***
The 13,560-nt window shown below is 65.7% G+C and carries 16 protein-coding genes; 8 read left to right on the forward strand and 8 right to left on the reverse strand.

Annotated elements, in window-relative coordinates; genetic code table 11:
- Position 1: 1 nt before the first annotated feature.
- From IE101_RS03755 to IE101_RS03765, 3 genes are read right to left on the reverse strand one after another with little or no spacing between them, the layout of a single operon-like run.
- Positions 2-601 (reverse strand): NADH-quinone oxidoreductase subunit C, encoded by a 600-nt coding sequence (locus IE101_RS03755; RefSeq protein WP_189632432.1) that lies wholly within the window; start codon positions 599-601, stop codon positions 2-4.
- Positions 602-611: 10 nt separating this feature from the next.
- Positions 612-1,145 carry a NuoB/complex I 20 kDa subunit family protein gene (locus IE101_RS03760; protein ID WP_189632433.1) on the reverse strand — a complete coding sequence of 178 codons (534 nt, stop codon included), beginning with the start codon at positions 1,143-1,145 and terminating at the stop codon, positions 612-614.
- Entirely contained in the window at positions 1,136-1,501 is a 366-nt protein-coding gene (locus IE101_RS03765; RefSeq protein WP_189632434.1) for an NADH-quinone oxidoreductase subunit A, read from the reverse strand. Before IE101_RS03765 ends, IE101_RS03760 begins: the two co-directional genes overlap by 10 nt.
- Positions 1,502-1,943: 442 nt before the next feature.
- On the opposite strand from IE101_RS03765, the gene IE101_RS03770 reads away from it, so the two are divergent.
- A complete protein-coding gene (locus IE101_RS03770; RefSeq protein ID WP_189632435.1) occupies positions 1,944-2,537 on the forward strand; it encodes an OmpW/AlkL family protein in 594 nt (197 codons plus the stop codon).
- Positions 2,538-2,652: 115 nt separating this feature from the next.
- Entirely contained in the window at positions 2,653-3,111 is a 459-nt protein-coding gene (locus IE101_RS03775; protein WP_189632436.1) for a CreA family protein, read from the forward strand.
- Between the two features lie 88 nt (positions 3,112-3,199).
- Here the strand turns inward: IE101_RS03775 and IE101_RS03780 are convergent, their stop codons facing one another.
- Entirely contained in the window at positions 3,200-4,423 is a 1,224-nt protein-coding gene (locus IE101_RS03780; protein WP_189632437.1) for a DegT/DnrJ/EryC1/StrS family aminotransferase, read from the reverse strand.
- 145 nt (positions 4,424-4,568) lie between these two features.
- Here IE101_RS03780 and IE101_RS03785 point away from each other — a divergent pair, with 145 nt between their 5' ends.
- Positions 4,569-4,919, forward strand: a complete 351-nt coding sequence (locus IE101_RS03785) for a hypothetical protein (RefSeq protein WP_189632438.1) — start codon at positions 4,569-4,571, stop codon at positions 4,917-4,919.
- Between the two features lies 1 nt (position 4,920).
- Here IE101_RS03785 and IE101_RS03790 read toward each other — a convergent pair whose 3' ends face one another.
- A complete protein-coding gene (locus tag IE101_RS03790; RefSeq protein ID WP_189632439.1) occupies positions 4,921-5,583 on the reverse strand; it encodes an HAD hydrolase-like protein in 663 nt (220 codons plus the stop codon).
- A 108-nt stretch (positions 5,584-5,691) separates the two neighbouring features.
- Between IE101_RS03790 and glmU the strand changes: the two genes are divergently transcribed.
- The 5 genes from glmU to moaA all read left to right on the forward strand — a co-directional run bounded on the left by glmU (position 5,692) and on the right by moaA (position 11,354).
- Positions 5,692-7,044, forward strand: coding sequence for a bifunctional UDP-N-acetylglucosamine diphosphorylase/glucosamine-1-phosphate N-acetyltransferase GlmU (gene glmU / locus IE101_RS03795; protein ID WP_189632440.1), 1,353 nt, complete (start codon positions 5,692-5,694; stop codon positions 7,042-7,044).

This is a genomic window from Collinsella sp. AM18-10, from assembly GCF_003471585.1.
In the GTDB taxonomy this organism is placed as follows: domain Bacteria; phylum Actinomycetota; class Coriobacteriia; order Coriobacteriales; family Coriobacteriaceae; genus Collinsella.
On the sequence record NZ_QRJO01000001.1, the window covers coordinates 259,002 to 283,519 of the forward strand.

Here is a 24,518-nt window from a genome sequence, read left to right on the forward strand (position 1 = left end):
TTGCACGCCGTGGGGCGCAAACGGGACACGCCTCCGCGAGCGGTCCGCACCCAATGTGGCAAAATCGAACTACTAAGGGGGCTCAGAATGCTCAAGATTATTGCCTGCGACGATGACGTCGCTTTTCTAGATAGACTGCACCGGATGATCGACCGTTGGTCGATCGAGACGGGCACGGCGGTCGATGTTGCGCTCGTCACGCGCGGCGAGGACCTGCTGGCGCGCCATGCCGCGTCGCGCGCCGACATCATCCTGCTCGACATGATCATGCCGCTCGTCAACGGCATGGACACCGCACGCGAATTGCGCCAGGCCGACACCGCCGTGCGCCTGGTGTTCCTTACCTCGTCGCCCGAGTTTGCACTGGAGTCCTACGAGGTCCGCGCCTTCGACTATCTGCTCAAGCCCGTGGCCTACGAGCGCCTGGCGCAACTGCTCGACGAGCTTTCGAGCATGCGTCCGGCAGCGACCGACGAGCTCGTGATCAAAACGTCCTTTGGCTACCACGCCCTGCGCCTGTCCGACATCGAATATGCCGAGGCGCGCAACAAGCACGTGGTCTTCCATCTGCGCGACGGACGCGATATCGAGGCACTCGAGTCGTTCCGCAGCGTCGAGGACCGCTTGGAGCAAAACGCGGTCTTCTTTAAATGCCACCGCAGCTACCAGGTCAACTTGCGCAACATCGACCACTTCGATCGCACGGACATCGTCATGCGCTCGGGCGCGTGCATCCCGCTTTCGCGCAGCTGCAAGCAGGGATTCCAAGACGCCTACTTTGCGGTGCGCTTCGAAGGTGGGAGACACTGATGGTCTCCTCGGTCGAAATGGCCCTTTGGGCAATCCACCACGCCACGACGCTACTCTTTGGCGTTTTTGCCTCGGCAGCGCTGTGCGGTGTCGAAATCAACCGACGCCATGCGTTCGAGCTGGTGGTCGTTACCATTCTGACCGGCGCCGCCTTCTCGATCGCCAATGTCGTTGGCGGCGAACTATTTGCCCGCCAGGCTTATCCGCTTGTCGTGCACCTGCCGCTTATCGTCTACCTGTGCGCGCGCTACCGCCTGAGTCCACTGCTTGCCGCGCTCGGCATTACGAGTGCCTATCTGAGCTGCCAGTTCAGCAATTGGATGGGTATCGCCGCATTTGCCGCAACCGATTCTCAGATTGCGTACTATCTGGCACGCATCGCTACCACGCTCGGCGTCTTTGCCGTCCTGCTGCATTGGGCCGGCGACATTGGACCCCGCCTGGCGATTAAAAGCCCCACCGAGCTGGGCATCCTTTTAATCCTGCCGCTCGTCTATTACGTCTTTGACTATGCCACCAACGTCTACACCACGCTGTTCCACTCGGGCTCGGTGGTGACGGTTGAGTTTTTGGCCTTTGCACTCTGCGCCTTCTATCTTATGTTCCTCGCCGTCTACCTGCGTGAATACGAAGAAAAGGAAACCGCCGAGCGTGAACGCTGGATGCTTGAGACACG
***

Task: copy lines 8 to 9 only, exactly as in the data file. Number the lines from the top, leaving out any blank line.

- Entirely contained in the window at positions 1,136-1,501 is a 366-nt protein-coding gene (locus IE101_RS03765; RefSeq protein WP_189632434.1) for an NADH-quinone oxidoreductase subunit A, read from the reverse strand. Before IE101_RS03765 ends, IE101_RS03760 begins: the two co-directional genes overlap by 10 nt.
- Positions 1,502-1,943: 442 nt before the next feature.